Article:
By Joe Zaldarriaga

Solid support for PH FIBA World Cup 2023 hosting

September 13, 2022, 10:04 am

PH public and private sectors have put up a reinforced unified front to ensure the success of the Philippines’ hosting of the 2023 FIBA Basketball World Cup. The event, which will be co-hosted with Japan and Indonesia, is set to be one of the biggest basketball events in the country and is GILAS PILIPINAS’ access to the sport’s global stage.  

As early as 2019, the Samahang Basketbol ng Pilipinas (SBP) has been closely coordinating with critical stakeholders, including the national government and several private institutions, to ensure that all preparations are in place and runs parallel with the goal of providing the best basketball experience for players and fans, ultimately making the 2023 World Cup the best one yet.

In a recent statement, SBP President Alfredo ‘Al’ S. Panlilio said, “We have been working for this since before the World Cup in China in 2019. During this pandemic, we’ve had a lot of virtual meetings. We’ve been having board meetings at the level of MVP (SBP Chairman Emeritus Manny V. Pangilinan) and the heads of the other host countries the past year. We’ve been discussing the budget and other matters”. Panlilio is also the First Vice President of Philippine Olympic Committee, a sports leader, and a former basketball player of Ateneo and Fuji Soy Sauce at the Philippine Amateur Basketball League or PABL.

SBP executive director and spokesperson Sonny Barrios added they have also started to reach out to the national government, the Office of the President, the Legislative branch, and most especially the Department of Tourism to help in organizing and hosting the event. Barrios added that there are also plans to meet with the MVP Group and San Miguel Corporation—two of the Philippines’ largest conglomerates which are very active in supporting sports competitions.

Newly appointed Philippine Sports Commission (PSC) chairman Noli Eala also expressed his support in the country’s hosting of the Cup and encouraged Filipinos to support the event.
Hosting the FIBA World Cup is set to create a ripple of positive impact to the country -- it will boost the PH reputation in the field of sports, and the series of events is expected to generate revenues for the country.

A FIBA study showed that when Spain hosted the World Cup in 2019 prior to the emergence of Covid-19, the country raked in $396 million or PHP22.6 billion in revenues while only setting an operational budget of $38.6 million or PHP2.2 billion.

Based on the study, basketball fans from nearby countries who visited Spain to watch the games spent $82.2 million or PHP4.7 billion in lodging, food, and other personal expenses, to cheer for their national teams.

The government of Spain earned $74.3 million or PHP4.25 billion in taxes from hosting the event alone.

The PH tourism industry, now on its way to recovery, is also likely to benefit from this international sports competition. It is a global arena where Filipinos can showcase on the country’s natural wonders, great culture and most importantly, the talent and skills of our people in the field of basketball.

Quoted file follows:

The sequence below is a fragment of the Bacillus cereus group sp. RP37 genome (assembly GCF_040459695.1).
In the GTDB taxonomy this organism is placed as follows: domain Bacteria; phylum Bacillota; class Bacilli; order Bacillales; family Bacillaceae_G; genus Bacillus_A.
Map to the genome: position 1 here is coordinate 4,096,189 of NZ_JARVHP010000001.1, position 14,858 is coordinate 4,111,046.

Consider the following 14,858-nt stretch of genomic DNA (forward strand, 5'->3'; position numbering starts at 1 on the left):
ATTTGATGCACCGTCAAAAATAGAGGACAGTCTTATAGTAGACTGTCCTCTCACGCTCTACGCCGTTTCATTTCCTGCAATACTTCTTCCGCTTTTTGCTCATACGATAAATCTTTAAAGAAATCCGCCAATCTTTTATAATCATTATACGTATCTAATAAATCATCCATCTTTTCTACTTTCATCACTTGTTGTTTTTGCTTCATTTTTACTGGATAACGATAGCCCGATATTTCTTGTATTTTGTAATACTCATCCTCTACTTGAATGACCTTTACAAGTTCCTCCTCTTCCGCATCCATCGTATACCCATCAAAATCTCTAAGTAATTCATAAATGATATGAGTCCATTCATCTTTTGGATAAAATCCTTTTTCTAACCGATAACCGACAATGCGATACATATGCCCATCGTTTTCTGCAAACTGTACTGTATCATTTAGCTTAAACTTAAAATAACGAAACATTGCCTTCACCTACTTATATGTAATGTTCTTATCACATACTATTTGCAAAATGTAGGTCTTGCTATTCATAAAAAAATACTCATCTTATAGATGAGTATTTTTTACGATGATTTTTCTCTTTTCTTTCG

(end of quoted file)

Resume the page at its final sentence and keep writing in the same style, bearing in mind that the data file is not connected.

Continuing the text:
Basketball fan or not, our collective support is crucial to boosting the confidence of our team in representing and winning for our country. Events as big as this comes once in a lifetime -- I was 14 years old when we hosted the World Championships in 1978, and now, I am nearing my discount years.

I will cheer my lungs out for the Philippines just like I did more than 40 years ago -- win or lose. It is the least I can do to support. After all, I am a Filipino.

Editor’s note: The opinions expressed in the foregoing article are solely the author’s and do not reflect the opinions and beliefs of the Philippine News Agency (PNA) or any other office under the Office of the Press Secretary.


About the Columnist

Image of Joe Zaldarriaga

Joe Zaldarriaga is a veteran, award-winning communicator immersed in public service within and beyond the energy sector. He has more than 30 years of experience serving the country’s biggest electric distribution utility and is involved in a number of public service functions, as member of various committees on public safety, power supply security and electrification. Concurrently, he is a prominent figure in the Philippine communications industry, as Chairman and Past President of the US-based International Association of Business Communicators Philippines (IABC PH). He is also an awardee of the University of Manila’s Medallion of Honor (Dr. Mariano V. delos Santos Memorial) and a Scroll of Commendation, a testament to his celebrated years in public service exemplified by outstanding communications.

Joe also shares his opinion and outlook on relevant national and consumer issues as a columnist in several prominent publications and is now venturing into new media via hosting a new vlog called Cup of Joe. Previously, Joe was a reporter and desk editor of a Broadcasting Company and the former auditor of the Defense Press Corps of the Philippines. A true green Lasalian, he finished with a degree in Asian Studies specializing in the Japan Studies program at De La Salle University, Manila, where he also spent his entire education.